Rev. Kuiper is pastor of Southeast Protestant Reformed Church in Grand Rapids, Michigan.

Scripture often speaks of seed time and harvest, sowing and reaping. When God speaks to us in these terms, He uses a figure with a deep spiritual meaning that is based on the agricultural economy of Israel and that is very familiar to us today. God is the Lord of the harvest to whom we pray for laborers (preachers) that may go forth into His harvest (Matt. 9:38). He is the Husbandman who tends His vineyard, cutting off unfruitful branches and purging the fruitful branches that they may bring forth more fruit (John 15:1, 2). Christ is the firstfruits of them that slept (I Cor. 15:20); His resurrection marks the beginning of a great harvest that will not be completed until the last elect is born, saved, and brought to heaven. According to the parable of the Tares and the Wheat (Matt. 13:37-43), the harvest is the end of the world, and the angels are the reapers who gather the wicked that they may be destroyed and the righteous that they may shine forth as the sun. And finally there is the steady emphasis in Scripture that all men are busy sowing and reaping. “Be not deceived; God is not mocked: for whatsoever a man soweth, that shall he also reap” (Gal. 6:7).

The key point is that there is a strict correspondence in kind between sowing and reaping. You reap what you sow. “For he that soweth to his flesh shall of the flesh reap corruption; but he that soweth to the Spirit shall of the Spirit reap life everlasting” (Gal. 6:8). If a man puts in the ground, as it were, sinful words and corrupt deeds, he reaps in kind: death and destruction; but if a man sows words that minister grace and deeds of love, he receives life everlasting. Another point: “He which soweth sparingly shall reap also sparingly; and he which soweth bountifully shall reap also bountifully” (II Cor. 9:6). That is true in agriculture, and that is true before the face of God. There are degrees of punishment, and there are degrees in heavenly glory and reward.

Scripture is replete with warnings to the unfaithful, slothful members of the church. They that plow iniquity and sow wickedness reap the same (Job 4:8). He that soweth iniquity shall reap vanity (Prof. 22:8). The wicked may sow wheat, but they shall reap thorns (Jer. 12:13). They sow the wind, but shall reap the whirlwind (Hosea 8:7). In order to excuse themselves, the wicked accuse Jesus of reaping that He didst not sow (Luke 19:22), but Jesus would have none of that. “Take from him that pound, and give it to him that hath ten pounds.”

It is striking that the child of God is encouraged to sow good works especially in respect to the poor and in respect to ministers of the gospel. The Israelites were instructed to leave the corners of their fields unharvested and some of their grapes ungleaned, that the poor and the stranger might have food (Lev. 19:9, 10). And Paul instructs us that continuing in well doing includes doing good unto all men, especially them who are of the household of faith (Gal. 6:10). This sowing in well doing also requires of those who are taught in the Word to communicate (give) to those who teach in all good things (Gal. 6:6). For, says Paul, “If we have sown unto you spiritual things, is it a great thing if we shall reap your carnal things?” (I Cor. 9:11).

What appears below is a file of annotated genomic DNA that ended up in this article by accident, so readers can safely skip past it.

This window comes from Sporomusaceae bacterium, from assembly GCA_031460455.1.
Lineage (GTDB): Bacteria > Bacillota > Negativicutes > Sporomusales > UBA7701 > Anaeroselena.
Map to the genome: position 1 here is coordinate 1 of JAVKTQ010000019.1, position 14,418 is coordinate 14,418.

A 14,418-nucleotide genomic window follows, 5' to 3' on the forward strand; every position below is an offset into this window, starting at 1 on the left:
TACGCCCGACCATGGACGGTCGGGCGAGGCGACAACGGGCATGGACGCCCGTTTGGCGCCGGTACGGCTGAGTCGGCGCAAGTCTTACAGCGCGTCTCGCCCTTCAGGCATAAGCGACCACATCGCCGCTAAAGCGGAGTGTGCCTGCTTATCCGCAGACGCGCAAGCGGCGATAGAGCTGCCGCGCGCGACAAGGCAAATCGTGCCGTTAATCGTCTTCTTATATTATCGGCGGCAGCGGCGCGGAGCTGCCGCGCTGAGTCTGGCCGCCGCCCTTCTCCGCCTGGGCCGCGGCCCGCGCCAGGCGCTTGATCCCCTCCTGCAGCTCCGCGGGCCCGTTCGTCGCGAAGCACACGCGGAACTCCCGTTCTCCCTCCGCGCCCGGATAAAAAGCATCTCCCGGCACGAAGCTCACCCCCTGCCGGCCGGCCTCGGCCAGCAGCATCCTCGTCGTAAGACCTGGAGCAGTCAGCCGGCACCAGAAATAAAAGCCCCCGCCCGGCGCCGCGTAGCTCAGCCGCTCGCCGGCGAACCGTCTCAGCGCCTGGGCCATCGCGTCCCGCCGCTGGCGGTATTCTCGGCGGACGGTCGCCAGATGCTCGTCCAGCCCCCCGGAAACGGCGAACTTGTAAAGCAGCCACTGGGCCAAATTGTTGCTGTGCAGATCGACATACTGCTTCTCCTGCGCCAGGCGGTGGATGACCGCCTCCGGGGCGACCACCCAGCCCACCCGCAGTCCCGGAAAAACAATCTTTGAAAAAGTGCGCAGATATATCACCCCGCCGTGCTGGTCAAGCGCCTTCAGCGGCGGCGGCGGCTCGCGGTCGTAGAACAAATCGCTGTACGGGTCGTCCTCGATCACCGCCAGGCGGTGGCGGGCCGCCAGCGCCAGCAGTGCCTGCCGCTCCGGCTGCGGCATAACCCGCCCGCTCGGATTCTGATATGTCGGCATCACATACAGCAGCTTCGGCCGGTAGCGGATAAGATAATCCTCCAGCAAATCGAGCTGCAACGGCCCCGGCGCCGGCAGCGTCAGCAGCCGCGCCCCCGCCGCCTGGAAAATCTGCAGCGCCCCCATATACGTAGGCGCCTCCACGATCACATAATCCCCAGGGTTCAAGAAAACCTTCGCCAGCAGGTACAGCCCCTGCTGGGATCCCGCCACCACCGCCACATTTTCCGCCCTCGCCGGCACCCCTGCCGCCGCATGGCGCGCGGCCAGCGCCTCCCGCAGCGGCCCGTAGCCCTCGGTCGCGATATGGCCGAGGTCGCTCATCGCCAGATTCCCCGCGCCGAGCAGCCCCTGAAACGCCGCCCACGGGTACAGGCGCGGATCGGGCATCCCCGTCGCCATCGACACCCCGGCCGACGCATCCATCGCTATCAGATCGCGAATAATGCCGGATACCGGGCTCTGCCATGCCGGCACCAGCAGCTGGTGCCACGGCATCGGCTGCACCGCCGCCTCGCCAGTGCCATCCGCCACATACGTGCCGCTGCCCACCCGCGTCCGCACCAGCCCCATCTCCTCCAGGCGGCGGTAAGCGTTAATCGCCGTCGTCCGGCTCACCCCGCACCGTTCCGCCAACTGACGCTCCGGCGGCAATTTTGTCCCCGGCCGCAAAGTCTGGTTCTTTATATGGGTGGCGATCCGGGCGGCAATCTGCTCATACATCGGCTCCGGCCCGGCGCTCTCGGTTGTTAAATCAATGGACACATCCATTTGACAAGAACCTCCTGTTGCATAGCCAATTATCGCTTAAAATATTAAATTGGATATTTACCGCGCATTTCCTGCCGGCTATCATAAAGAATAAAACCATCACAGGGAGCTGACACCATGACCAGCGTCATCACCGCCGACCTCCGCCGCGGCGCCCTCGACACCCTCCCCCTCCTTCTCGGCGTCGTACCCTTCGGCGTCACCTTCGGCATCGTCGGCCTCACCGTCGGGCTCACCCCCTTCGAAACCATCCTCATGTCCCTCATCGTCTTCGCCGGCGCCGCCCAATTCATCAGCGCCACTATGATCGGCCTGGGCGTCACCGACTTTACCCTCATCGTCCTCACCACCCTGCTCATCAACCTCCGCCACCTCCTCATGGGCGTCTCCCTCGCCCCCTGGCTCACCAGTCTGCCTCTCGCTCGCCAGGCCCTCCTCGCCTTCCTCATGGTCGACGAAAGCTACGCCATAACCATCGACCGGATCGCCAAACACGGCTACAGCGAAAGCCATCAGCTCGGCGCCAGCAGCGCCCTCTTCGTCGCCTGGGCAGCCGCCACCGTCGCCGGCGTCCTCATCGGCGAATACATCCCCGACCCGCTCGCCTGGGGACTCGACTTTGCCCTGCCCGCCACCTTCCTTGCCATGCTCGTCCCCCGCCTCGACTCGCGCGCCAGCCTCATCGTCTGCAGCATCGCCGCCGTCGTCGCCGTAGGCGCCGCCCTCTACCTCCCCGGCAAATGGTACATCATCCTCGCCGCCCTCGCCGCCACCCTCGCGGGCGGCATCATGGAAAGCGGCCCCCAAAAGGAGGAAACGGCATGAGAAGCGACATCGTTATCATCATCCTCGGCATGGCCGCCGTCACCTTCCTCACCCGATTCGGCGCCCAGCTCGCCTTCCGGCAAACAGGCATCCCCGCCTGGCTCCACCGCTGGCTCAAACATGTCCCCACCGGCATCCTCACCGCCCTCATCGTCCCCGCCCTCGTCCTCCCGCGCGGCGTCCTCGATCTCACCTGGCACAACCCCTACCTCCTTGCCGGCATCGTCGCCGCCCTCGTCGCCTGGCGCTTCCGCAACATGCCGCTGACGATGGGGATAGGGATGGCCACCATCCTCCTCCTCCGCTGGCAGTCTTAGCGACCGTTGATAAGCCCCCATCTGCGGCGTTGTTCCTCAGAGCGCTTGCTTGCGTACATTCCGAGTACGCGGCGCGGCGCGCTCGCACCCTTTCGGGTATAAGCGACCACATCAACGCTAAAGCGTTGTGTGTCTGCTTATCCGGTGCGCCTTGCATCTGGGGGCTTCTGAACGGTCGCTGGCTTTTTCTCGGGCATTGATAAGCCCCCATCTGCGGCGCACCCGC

Sowing in the Spirit can be very difficult for us, because though the spirit is willing the flesh is weak. How easy to sow to the flesh! How hard to sow to the Spirit! “Those that sow in tears shall reap in joy” (Ps. 126:5). This difficulty is recognized by the apostle in Galatians 6:9, “Let us not be weary in well doing: for in due season we shall reap, if we faint not.”

Why might the child of God become weary and faint? Because we shall reap when Christ returns at the end of the world, the seeming delay of His coming may cause us to grow faint. Jesus said, “Behold, I come quickly, and my reward is with me, to give every man according as his work shall be” (Rev. 22:12), but that promise was made two thousand years ago! Why does He not come? Life is so long. History goes on and on.

There are other reasons. Perhaps there is ingratitude on the part of those we seek to help. We try to restore a brother overtaken in a fault, but he reacts in anger. We give counsel and advice, but it is not followed. Besides, if we continue in well doing, the world does not leave us alone, but marks us for persecution. Young people in the church who sincerely desire to live a godly life might say, “What’s the use? Everyone else seems to be interested in the wrong and not the right. No one notices that I do the right anyway. And are my feeble attempts at well doing really noticed by God and rewarded by God?”

In respect to all those doubts and inclinations, the promise of God is, “We shall reap, if we faint not!” The day of harvest shall surely come; in fact, it has begun with the resurrection of Jesus Christ from the dead. But we shall reap in “due season.” This refers to a fixed and definite time, a proper and suitable time. It would not be proper for Christ to return at some point before this time. That would be premature; that would result in a partial harvest, for He cannot come until the last elect is born and comes to repentance (II Pet. 3:9). As the farmer must exercise patience for the coming harvest, having prepared the soil and sown; as the husbandman has long patience for the early and latter rains and then the precious fruit (James 5:7); so must we be patient. So must we stablish our hearts in the Word of God. For the coming of the Lord draweth nigh.

“For God is not unrighteous to forget your work and labour of love, which ye have shewed toward his name, in that ye have ministered to the saints, and do minister” (Heb. 6:12).